Electrical engineering is a vast and diverse discipline covering almost every area of our daily lives involving electricity. From designing city power grids to making circuit boards with tiny pieces that the human eye can barely see, electrical engineers are responsible for making the world go round. They are, quite literally, what powers the global economy.
If you are seeking an electrical engineer, you might be wondering, what are some interview questions for an electrical engineer? Before jumping straight into hiring an electrical engineer, it might be helpful to examine the different types in a bit more detail.
What Are the Different Specializations of Electrical Engineering?
Electrical engineering is divided down into power, electronics, control systems, signal processing, and telecommunications engineering. Each of these groups breaks down into several subgroups of their own. To keep it brief, we’ll just cover these main areas.
This field is concerned with generating power and how the power gets from point A to point B, also known as transmission. Without power engineers, our biggest and brightest cities would become dark each night, and we wouldn’t be able to exist in the modern comfort to which we’ve become so accustomed.
Some examples of power engineering are as follows:
- Designing power generation plants such as nuclear or hydroelectric
- Planning city electrical grids to ensure optimal distribution of power throughout a municipality
- Drawing power wiring schematics for large industrial buildings
- Designing battery and power systems for portable equipment
This electrical engineering discipline focuses on the circuitry and power supply in many products we use daily. Major manufacturers worldwide employ thousands of electronics engineers to help design every conceivable electronic device you could imagine.
Here are a few examples we might see in the real world:
- Designing circuit boards for a remote control
- Designing plans for satellites
- Ensuring circuit boards have adequate systems in place to process data as necessary
- Microchip design and fabrication for use in everyday electronics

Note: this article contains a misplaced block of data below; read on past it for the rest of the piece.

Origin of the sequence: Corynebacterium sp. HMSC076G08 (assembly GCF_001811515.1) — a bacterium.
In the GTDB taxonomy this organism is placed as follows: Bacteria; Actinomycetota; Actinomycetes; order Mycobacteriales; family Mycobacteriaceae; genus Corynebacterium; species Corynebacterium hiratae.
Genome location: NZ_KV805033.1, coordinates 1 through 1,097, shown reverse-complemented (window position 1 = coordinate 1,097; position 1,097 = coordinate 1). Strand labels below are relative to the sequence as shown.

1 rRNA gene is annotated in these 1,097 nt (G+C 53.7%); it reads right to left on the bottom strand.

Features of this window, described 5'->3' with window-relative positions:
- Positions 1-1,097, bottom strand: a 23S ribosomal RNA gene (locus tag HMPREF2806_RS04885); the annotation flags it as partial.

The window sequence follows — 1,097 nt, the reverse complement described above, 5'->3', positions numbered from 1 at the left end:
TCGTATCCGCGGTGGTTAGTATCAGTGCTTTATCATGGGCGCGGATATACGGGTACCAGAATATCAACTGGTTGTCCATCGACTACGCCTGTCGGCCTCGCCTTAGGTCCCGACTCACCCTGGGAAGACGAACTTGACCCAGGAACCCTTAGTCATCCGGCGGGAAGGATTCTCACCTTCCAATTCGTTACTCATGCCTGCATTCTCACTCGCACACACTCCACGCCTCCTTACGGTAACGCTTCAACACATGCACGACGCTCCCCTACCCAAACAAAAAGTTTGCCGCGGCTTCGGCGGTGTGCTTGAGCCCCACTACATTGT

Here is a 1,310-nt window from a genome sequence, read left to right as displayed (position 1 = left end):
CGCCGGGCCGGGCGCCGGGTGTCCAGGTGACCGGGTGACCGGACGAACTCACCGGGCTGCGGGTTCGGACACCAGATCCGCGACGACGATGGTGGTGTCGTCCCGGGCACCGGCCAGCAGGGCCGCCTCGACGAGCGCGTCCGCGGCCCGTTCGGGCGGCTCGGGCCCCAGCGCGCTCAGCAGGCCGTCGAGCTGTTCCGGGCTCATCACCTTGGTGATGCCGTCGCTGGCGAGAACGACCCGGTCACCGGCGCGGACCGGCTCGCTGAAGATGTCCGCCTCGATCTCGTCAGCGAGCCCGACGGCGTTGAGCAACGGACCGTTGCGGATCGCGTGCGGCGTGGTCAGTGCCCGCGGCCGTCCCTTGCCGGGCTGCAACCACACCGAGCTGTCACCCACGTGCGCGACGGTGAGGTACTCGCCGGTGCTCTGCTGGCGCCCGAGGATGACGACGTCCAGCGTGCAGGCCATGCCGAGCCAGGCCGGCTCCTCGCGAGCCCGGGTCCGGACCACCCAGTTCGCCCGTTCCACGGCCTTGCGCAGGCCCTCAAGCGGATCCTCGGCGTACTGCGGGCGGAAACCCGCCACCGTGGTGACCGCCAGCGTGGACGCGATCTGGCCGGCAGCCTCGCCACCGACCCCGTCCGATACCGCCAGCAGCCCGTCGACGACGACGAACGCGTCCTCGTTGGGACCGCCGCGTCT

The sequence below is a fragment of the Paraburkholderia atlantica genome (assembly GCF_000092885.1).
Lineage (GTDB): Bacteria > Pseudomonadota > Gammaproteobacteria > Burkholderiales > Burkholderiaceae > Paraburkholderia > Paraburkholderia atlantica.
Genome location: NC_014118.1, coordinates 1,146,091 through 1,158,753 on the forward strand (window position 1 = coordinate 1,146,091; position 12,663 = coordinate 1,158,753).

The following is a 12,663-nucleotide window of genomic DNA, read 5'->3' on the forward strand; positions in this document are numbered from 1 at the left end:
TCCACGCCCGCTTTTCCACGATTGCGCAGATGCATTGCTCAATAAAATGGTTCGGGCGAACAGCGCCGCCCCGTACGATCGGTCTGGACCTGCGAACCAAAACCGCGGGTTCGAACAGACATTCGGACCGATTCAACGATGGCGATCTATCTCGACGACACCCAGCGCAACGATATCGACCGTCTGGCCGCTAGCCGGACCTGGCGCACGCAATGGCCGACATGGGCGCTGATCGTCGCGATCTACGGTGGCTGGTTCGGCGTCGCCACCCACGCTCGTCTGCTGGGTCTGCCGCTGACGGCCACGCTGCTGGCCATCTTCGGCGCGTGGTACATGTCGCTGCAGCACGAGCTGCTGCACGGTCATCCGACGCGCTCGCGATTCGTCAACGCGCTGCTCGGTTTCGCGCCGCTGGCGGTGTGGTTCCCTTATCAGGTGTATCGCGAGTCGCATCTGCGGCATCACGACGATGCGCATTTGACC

Control Systems Engineering
Control systems are pretty self-explanatory. These are the systems that control our lights, fans, air conditioning, security and fire alarms, and all manner of other systems that need constant monitoring or control. Below, you’ll find some examples of what a control systems engineer might do:
- Designing thermostats for use in your home heating and cooling system
- Working on boxes designed to act as the central hub of a building’s control systems
- Validating that a data center has the correct power, air cooling, and fire alarm systems connected to a single control point where the manager can oversee everything
Signal Processing Engineering
A person wants to send a text message to a friend. How does the phone send the signal, and where does it go? How does the signal go to the correct phone and not the phone of a random guy nearby? Hello, signal processing!
Signal processing allows calls to be sent and received seamlessly without manually directing them. Some examples of signals processing engineering might be:
- Writing algorithms to capture incoming signals and process them to determine their origin and destination
- Programming artificial intelligence (AI) and other systems to route signals to their correct destinations
- Designing systems to overcome difficulties in sending signals such as distance, storms, or intentional jamming by hostile entities
- Planning encryption for seamless and secure end-to-end transmission of messages and signals around the world
Telecommunications engineering is related to all the technology and infrastructure behind the scenes that allow the signals to travel to where they need to go to keep our digitally connected world moving.
Telecommunications engineers make it all possible, whether it’s a phone call to your grandmother or a text message to your best friend about your Saturday night plans.
Here are some things a telecommunications engineer might be doing on a day to day basis:
- Antenna design and testing for radio-controlled devices
- Designing receivers to capture and process the collected data
- Microphone designs that filter out background noise so you can hear the speaker without being distracted by any ambient sounds
- Working with satellite companies to enhance coverage and distribution of phone and internet services worldwide.
As you can see, an electrical engineer might specialize in one of many disciplines. The fields are so vastly different and specialized that there is not a single electrical engineer out there that could jump into any of these roles and be ready to hit the ground running on day one. There are years of education, training, and hands-on experience required to become a successful electrical engineer in just one of the areas we’ve listed above. From electrical engineers to ea programmers, you can find the expert you need on Guru.